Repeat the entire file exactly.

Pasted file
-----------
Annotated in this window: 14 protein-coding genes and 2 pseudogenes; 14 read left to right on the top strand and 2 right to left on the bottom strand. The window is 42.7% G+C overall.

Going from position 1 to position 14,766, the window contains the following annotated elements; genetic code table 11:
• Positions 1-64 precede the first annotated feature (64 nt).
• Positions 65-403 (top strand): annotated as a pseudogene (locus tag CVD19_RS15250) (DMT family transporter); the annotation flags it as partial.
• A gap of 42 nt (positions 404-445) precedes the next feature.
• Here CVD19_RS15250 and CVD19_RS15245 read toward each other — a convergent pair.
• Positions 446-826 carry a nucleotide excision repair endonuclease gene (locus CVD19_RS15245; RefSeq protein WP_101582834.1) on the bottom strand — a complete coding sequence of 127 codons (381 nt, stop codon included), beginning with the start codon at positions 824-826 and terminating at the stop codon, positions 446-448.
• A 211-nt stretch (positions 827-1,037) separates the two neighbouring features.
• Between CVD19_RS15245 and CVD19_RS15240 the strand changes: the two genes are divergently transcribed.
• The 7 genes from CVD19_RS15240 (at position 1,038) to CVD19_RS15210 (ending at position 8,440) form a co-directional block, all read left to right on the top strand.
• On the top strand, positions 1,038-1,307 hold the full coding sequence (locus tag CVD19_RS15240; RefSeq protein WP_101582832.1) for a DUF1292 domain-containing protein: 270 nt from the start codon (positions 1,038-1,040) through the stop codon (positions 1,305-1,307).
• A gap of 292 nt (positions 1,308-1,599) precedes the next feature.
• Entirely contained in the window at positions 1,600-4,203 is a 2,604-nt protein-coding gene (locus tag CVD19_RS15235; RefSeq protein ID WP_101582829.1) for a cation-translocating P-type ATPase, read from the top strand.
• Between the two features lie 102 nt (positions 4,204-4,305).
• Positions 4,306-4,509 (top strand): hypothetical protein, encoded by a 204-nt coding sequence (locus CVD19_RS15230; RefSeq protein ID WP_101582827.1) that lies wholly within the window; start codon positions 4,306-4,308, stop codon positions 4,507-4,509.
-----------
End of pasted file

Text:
Annotated in this window: 14 protein-coding genes and 2 pseudogenes; 14 read left to right on the top strand and 2 right to left on the bottom strand. The window is 42.7% G+C overall.

Going from position 1 to position 14,766, the window contains the following annotated elements; genetic code table 11:
• Positions 1-64 precede the first annotated feature (64 nt).
• Positions 65-403 (top strand): annotated as a pseudogene (locus tag CVD19_RS15250) (DMT family transporter); the annotation flags it as partial.
• A gap of 42 nt (positions 404-445) precedes the next feature.
• Here CVD19_RS15250 and CVD19_RS15245 read toward each other — a convergent pair.
• Positions 446-826 carry a nucleotide excision repair endonuclease gene (locus CVD19_RS15245; RefSeq protein WP_101582834.1) on the bottom strand — a complete coding sequence of 127 codons (381 nt, stop codon included), beginning with the start codon at positions 824-826 and terminating at the stop codon, positions 446-448.
• A 211-nt stretch (positions 827-1,037) separates the two neighbouring features.
• Between CVD19_RS15245 and CVD19_RS15240 the strand changes: the two genes are divergently transcribed.
• The 7 genes from CVD19_RS15240 (at position 1,038) to CVD19_RS15210 (ending at position 8,440) form a co-directional block, all read left to right on the top strand.
• On the top strand, positions 1,038-1,307 hold the full coding sequence (locus tag CVD19_RS15240; RefSeq protein WP_101582832.1) for a DUF1292 domain-containing protein: 270 nt from the start codon (positions 1,038-1,040) through the stop codon (positions 1,305-1,307).
• A gap of 292 nt (positions 1,308-1,599) precedes the next feature.
• Entirely contained in the window at positions 1,600-4,203 is a 2,604-nt protein-coding gene (locus tag CVD19_RS15235; RefSeq protein ID WP_101582829.1) for a cation-translocating P-type ATPase, read from the top strand.
• Between the two features lie 102 nt (positions 4,204-4,305).
• Positions 4,306-4,509 (top strand): hypothetical protein, encoded by a 204-nt coding sequence (locus CVD19_RS15230; RefSeq protein ID WP_101582827.1) that lies wholly within the window; start codon positions 4,306-4,308, stop codon positions 4,507-4,509.